The scalp of the pig was incised and retracted to the level of the suborbital rims bilaterally. A periosteal elevator ensured removal of a remaining soft tissue overlying the calvarium. The point chosen for sampling was chosen to reflect the variability in thickness of the porcine skull and permanently marked for later caliper measurement.
Thickness of the porcine skull was determined using two different techniques--direct digital caliper measurements and ultrasonic thickness measurement using the methods described above. Ultrasonic measurements were performed first.
Ultrasonic measurements were performed using a Matec (model SR9000 Matec Corporation, Nautick, Mass., U.S.A.!) microcomputer based pulser/receiver. A single crystal (1.27 cm diameter) unfocussed, broadband transducer was attached to the pulser/receiver. The center frequency of the transducer was 1.0 MHz. with a 6dB bandwidth of 1.84 MHz. The transducer was placed on an acoustic standoff device. This device was a cylindrical tube containing de-ionized water. The output of the pulser/receiver was digitized at a sampling rate of 25 MHz using a Tecktronix (model TDS 250) digital oscilloscope whose output was connected to the GPIB bus (IEEE 448) of the microcomputer. Ten (10) samples were stores on the microcomputer hard disk. These digital samples were then windowed using a generalized cosine window and filtered using a bandpass from 10 kHz to 2.0 MHz. The power density spectrum was calculated for the windowed region; see FIG. 3. Power density spectrum minima are identified as fi-1, fi, fi+1, fi+2, fi+3. The stores power density spectrum was then differentiated and plotted in spectral format; see FIG. 4. The negative peaks were then detected, see fi -fi-1, fi+1 -fi, fi+2 -fi+1 in FIG. 4. These peaks were used to determine the thickness of the bone sample using formula (I) above.
fi -fi-1 =543,000 Hz D=3.00 mm
f1+1 -f1 =555,000 Hz D=2.93 mm
fi+2 -fi+1 =551,000 Hz D=2.95 mm
After completion of the ultrasonic measurements a full thickness bone wedge was created using a sagittal saw. The bone segment underwent calvarial thickness measurement at the same marked points used for the ultrasound measurements. A digital caliper, Mitutoyo (model 500 Mitutoyo Limited, London, UK!) with a resolution of 0.01 mm was utilized to make 4 measurements at the marked point.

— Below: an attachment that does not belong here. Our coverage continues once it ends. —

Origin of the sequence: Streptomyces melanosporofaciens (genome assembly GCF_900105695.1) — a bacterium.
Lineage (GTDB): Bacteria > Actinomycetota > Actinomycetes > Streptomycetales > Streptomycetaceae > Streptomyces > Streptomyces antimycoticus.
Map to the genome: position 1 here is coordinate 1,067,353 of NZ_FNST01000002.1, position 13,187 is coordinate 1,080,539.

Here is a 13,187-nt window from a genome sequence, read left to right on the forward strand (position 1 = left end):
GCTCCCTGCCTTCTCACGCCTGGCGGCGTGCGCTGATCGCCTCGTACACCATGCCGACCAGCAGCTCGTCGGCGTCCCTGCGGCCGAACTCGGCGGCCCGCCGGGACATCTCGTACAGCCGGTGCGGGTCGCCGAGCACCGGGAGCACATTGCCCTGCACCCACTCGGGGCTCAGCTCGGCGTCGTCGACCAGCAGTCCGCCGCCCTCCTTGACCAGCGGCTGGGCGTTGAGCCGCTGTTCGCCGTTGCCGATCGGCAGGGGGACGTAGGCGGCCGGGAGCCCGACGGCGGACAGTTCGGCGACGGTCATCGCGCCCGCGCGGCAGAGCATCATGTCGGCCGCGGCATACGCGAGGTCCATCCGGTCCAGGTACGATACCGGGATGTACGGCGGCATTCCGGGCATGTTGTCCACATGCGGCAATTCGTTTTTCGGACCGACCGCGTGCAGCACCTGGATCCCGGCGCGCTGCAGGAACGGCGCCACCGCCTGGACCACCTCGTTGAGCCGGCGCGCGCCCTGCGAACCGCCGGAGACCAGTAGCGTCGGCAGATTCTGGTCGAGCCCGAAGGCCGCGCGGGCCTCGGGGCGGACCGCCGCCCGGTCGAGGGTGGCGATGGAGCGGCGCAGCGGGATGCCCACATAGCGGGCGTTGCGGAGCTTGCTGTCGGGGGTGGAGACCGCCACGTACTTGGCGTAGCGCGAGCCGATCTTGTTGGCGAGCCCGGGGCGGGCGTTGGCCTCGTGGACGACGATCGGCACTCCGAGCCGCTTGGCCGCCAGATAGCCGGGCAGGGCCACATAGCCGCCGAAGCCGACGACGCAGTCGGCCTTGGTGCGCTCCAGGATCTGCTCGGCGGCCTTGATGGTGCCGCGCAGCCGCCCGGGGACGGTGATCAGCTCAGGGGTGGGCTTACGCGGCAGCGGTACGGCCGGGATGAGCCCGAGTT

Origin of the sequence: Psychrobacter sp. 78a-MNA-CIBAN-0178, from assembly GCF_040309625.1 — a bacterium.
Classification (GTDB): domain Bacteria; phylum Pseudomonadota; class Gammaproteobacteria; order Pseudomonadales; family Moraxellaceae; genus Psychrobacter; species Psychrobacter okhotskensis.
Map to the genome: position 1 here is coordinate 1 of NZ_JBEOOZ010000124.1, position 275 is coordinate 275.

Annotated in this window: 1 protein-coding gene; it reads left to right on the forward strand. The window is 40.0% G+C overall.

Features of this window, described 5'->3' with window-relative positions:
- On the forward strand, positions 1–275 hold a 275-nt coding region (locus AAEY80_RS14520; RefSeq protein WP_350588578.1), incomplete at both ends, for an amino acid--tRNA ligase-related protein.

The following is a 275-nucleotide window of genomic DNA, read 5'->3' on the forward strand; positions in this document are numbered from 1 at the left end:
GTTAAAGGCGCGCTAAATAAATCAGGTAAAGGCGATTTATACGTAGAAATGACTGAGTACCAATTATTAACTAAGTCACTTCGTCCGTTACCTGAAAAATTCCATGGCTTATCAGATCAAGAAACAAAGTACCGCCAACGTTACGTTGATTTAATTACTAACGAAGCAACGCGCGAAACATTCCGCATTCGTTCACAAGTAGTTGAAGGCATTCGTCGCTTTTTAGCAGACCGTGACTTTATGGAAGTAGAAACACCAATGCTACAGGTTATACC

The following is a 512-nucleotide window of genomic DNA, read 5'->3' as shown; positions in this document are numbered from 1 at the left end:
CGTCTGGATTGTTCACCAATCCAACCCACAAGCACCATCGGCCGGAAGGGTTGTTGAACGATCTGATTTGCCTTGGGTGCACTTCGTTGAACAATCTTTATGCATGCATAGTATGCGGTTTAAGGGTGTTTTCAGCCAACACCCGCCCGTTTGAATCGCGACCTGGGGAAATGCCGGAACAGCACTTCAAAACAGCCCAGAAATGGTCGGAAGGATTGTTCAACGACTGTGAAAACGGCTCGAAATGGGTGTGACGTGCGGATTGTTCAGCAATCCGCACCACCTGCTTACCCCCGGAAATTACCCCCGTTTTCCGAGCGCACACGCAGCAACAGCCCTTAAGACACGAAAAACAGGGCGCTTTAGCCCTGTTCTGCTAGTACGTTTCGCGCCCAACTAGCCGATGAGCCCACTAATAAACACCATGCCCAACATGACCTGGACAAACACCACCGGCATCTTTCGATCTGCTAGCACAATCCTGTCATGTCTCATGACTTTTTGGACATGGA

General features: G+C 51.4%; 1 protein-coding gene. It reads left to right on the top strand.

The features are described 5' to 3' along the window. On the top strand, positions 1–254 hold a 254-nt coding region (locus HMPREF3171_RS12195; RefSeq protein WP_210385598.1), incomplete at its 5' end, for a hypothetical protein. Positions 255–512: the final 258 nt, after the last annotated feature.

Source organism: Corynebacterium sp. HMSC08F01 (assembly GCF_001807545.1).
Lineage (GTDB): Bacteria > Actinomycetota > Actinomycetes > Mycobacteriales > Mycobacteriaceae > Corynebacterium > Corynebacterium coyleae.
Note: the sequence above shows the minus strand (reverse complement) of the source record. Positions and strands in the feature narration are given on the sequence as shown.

The average of the 4 caliper measurements of the wedge bone samples was 3.11 mm while the average for the 10 ultrasound samples was 2.96. The difference between the two measurements was 0.16 mm.
|Cited Patent||Filing date||Publication date||Applicant||Title|
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|Citing Patent||Filing date||Publication date||Applicant||Title|
|US6413227 *||Dec 2, 1999||Jul 2, 2002||The United States Of America As Represented By The Administrator Of The National Aeronautics And Space Administration||Method and apparatus for assessment of changes in intracranial pressure|
|US6494097 *||Sep 5, 2000||Dec 17, 2002||Elias Edmond Shihadeh||Method and apparatus for measuring thickness of a layer in a multi-layered object|
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|Cooperative Classification||A61B8/0875, A61B8/0808, A61B8/0858|
|May 19, 1998||AS||Assignment|
Owner name: MARTINEX R & D INC., CANADA
Free format text: ASSIGNMENT OF ASSIGNORS INTEREST;ASSIGNORS:WATKIN, KENNETH L.;LESSARD, LUCIE;EL-HAKIM, M. SOUHEIL;AND OTHERS;REEL/FRAME:009193/0369
Effective date: 19971103
|Nov 21, 2002||FPAY||Fee payment|
Year of fee payment: 4
|Dec 20, 2006||REMI||Maintenance fee reminder mailed|
|Jun 1, 2007||LAPS||Lapse for failure to pay maintenance fees|
|Jul 24, 2007||FP||Expired due to failure to pay maintenance fee|
Effective date: 20070601